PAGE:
During the recent visit of the UN’s secretary general Ban Ki-Moon to Tehran calls were made to let him meet with Iranian opposition leaders. These calls were voiced in the hope that a meeting between Ki-Moon and the opposition leaders would provide a more complete picture of the political landscape and the state of human rights in Iran- one that would be drastically different from the bright image portrayed by the Iranian regime.
The Iranian regime had declined these calls at around the same time that Khamenei had began his strategic attack against the UN, an attack in which he denounced the UN and some of its bodies as “undemocratic”. Specifically, during his opening speech to the non-aligned movement conference in Tehran, Khamenei slammed the “overt dictatorship” of the U.N. Moreover, Khamenei had stated that “the U.N. Security Council has an irrational, unjust and utterly undemocratic structure, and this is an overt dictatorship”. These statements were echoed regardless of the fact that Ki-Moon was present in the audience.
Khamenei’s statements are ironic if not hypocritical considering the fact that while he was delivering his speech Iranian opposition leaders were (and still are) subject to house arests for a period that already exceeded 18 months.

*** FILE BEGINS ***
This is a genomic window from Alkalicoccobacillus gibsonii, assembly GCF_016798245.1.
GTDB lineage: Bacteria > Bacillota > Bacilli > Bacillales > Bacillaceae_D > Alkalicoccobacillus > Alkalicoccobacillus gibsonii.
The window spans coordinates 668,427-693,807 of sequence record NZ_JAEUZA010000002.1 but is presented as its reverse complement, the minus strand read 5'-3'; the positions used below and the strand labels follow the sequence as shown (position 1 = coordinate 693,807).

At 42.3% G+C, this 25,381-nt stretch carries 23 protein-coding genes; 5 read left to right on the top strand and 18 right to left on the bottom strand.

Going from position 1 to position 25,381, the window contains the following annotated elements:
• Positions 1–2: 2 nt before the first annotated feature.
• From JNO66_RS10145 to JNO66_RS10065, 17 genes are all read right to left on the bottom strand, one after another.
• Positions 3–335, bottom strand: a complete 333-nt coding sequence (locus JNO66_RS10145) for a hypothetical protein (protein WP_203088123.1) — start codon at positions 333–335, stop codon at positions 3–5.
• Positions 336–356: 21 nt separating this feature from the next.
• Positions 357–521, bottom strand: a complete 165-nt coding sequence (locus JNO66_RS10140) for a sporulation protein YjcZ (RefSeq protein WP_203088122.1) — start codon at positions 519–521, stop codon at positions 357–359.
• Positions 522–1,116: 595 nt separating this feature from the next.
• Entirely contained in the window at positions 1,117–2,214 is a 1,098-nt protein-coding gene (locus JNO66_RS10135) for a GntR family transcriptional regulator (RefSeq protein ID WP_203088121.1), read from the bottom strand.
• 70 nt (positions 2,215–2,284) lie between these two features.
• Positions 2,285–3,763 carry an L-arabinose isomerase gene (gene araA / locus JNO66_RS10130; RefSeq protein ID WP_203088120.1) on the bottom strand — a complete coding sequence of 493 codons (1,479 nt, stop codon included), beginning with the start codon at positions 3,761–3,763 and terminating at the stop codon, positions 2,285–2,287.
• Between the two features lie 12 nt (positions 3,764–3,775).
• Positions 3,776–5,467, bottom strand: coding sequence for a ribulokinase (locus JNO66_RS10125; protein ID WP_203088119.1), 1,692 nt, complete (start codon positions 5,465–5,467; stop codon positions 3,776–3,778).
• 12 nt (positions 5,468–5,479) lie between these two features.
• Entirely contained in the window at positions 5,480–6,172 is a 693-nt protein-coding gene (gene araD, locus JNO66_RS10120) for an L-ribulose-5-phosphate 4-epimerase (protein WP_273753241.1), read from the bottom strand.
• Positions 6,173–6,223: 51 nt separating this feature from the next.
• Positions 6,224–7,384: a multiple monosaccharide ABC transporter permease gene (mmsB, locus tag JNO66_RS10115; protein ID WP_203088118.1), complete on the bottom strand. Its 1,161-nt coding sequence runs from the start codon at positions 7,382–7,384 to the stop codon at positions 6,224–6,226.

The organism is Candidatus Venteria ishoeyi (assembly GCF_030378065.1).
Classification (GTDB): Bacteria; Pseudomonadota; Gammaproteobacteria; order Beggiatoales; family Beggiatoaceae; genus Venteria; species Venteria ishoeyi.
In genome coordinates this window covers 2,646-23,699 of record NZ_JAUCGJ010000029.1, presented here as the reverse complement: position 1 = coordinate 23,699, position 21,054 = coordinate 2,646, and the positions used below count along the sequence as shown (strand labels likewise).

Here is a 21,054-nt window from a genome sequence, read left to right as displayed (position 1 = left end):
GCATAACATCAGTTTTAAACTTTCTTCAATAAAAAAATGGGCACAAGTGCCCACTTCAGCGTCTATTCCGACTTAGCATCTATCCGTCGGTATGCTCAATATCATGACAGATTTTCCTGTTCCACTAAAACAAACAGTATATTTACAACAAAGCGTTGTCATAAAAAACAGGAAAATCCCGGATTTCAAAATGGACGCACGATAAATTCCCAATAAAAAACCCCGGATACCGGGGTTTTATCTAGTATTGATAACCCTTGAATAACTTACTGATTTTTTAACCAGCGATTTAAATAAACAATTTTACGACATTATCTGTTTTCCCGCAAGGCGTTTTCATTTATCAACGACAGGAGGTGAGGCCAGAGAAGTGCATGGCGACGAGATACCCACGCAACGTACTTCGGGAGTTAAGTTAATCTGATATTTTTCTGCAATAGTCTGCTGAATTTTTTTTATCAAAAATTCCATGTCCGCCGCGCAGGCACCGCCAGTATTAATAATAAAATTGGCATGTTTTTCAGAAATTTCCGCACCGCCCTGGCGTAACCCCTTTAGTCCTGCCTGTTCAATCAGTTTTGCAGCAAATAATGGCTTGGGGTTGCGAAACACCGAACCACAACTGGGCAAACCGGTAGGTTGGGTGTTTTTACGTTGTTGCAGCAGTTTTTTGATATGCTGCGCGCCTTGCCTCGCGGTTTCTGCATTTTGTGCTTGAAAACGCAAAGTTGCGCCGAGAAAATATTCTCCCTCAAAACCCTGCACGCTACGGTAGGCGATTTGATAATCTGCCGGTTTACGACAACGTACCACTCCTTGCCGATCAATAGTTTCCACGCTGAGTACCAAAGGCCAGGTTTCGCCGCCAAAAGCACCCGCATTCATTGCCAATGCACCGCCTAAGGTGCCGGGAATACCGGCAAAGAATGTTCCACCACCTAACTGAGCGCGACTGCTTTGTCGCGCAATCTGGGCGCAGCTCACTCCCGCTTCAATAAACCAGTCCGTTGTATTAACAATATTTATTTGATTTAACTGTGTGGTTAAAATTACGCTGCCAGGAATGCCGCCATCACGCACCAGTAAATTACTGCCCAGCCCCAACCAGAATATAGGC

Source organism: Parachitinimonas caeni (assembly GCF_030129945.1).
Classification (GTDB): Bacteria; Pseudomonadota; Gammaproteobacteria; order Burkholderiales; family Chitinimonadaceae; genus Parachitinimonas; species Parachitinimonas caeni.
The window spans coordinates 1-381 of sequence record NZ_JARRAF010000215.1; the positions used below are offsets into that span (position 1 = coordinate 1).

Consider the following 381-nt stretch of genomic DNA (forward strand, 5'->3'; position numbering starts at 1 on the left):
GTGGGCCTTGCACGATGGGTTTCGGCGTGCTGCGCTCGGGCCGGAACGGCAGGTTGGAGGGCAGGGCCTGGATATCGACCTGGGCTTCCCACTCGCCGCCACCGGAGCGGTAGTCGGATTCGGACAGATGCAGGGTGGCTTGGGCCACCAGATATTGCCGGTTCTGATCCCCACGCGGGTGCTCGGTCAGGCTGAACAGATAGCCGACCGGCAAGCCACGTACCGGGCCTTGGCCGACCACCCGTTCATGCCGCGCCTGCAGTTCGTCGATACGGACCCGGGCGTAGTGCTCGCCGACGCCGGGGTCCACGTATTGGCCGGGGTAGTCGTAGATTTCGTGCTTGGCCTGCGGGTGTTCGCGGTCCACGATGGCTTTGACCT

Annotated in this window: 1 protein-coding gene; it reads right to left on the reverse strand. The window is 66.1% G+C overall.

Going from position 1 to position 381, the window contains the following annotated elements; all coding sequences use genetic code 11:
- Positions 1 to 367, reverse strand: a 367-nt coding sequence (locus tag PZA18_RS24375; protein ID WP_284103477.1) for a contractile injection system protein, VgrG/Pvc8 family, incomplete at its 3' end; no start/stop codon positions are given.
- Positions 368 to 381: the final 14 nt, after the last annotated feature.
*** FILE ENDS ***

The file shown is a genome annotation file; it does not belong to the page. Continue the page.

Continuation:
At this point one should ask; how could a regime who imprisons political rivals consider itself democratic? Furthermore, how does this same undemocratic regime have the audacity to call for revisions in the UN structure under the claim of aspiring for a more democratic UN? Put simply; how could a dictatorship blame the UN for being a dictatorship?
It is important to note that the violent oppression of alternative voices in Iran is not limited to leaders alone – It is well reflected in the long record of abysmal human rights violations undertaken by the Iranian regime. Indeed, only this week David Alton reported in “The Independent” that:
“The Iranian regime has resorted to extreme measures to quell any hint of dissent at home, in particular towards the PMOI, the only viable organized opposition… The Iranian authorities continue the extensive use of the death penalty, with at least 360 executions reported in the country and Amnesty suggesting that there have been over 274 other executions, with many prisoners executed secretly… Since the 2009 uprising, the regime has arrested scores of individuals affiliated with the PMOI, charging each with “ moharbeh” and sentencing them to death…”
Under the above circumstances it should be made loud and clear that the Iranian regime’s calls for a new global order, and its requests to be more involved in the UN and its different bodies, should be put aside at the very least until the regime undertakes concrete actions to insure democratic processes and basic human rights in Iran.
* Source: http://www.naharnet.com/stories/en/51746